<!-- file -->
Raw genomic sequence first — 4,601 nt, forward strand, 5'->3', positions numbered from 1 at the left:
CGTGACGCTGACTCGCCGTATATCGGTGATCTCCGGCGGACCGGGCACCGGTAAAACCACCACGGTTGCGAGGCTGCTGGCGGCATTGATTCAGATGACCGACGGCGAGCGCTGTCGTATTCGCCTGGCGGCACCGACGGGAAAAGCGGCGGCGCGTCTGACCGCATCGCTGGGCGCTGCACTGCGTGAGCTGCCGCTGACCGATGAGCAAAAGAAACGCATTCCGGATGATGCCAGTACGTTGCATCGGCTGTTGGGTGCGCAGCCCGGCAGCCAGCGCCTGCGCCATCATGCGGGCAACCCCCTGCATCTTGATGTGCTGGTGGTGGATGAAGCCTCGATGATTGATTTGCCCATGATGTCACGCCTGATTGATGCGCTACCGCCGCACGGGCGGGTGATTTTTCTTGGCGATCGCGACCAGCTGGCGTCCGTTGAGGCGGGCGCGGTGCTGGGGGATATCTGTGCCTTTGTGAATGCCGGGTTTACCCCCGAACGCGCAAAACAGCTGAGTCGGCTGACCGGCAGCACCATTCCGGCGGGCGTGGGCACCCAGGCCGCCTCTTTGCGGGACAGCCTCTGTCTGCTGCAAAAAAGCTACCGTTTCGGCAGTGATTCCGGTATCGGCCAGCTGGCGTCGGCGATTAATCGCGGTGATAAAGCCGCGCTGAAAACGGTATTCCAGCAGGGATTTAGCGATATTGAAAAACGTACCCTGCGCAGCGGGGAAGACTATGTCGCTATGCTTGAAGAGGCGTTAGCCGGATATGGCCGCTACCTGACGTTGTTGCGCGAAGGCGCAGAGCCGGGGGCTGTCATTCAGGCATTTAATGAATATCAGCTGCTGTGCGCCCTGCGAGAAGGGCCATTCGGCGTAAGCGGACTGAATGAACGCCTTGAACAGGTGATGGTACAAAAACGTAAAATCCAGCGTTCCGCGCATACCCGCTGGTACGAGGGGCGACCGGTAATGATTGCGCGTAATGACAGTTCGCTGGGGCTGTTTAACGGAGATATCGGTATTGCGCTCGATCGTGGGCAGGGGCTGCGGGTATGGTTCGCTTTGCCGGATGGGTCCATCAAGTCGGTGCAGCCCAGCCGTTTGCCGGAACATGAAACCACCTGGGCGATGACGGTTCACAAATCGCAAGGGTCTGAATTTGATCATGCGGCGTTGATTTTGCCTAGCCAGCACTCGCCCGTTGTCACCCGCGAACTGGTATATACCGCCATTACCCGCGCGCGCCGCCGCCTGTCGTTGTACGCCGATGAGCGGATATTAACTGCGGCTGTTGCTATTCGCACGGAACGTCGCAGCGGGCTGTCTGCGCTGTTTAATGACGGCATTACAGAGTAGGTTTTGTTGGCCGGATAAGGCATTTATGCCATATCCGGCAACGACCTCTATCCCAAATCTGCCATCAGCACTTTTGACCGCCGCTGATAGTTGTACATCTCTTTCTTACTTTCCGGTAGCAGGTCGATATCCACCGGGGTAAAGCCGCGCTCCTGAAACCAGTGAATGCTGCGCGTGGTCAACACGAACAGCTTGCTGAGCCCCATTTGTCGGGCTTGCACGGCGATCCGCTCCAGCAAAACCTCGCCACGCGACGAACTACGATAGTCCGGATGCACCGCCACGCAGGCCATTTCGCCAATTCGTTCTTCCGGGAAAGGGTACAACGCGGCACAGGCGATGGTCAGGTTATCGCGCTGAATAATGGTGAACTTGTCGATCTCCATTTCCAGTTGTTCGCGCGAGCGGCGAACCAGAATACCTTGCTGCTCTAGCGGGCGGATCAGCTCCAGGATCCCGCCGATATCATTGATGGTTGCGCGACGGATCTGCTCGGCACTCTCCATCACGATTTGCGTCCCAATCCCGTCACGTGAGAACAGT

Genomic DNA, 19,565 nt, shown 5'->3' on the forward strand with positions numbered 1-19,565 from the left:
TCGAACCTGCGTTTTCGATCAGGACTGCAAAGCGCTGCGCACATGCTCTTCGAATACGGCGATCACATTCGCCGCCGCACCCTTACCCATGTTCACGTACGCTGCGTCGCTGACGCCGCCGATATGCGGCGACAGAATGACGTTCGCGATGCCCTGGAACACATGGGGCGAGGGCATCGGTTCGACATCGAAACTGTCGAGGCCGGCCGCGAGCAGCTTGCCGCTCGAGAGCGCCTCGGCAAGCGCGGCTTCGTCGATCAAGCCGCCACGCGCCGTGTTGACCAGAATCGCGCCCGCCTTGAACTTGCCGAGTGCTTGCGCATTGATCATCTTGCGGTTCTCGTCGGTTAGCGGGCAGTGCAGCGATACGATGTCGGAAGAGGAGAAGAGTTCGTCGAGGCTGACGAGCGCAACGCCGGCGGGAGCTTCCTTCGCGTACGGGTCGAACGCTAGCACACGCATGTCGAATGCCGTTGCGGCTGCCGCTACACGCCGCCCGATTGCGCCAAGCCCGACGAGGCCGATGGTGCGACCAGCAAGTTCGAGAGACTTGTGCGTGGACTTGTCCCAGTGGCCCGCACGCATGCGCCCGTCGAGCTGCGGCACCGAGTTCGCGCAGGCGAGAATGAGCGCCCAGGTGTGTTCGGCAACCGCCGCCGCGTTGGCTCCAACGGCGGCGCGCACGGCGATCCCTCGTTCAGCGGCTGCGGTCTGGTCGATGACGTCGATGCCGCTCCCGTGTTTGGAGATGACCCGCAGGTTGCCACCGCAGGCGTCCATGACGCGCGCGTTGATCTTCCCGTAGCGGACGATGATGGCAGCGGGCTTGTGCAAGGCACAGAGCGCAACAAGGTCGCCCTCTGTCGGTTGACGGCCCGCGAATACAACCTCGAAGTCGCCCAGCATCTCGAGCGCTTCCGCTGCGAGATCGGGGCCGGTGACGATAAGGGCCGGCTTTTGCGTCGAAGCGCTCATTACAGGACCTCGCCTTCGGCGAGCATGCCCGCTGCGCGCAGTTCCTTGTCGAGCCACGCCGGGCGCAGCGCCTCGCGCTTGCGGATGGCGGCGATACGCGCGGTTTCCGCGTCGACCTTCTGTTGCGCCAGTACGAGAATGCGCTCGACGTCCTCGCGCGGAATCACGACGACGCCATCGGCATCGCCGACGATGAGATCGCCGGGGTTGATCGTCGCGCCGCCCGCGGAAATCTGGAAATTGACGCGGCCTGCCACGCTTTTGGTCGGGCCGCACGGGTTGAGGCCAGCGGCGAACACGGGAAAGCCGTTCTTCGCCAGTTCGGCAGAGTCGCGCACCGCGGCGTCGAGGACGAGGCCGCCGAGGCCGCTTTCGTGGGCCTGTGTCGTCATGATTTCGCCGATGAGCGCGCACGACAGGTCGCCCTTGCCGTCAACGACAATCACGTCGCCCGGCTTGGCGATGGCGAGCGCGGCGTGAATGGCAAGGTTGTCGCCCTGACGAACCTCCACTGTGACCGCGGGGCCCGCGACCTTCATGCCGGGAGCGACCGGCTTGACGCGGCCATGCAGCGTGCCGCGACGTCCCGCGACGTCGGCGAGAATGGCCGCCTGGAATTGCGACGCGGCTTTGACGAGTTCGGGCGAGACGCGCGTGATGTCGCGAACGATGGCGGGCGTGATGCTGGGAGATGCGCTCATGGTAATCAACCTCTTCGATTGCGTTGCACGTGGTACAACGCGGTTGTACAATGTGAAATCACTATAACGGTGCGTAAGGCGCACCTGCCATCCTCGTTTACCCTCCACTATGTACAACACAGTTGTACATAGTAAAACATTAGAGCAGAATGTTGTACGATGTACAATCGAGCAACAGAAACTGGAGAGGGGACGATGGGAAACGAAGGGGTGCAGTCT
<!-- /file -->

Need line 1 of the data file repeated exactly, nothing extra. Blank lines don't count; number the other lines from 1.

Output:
Raw genomic sequence first — 4,601 nt, forward strand, 5'->3', positions numbered from 1 at the left: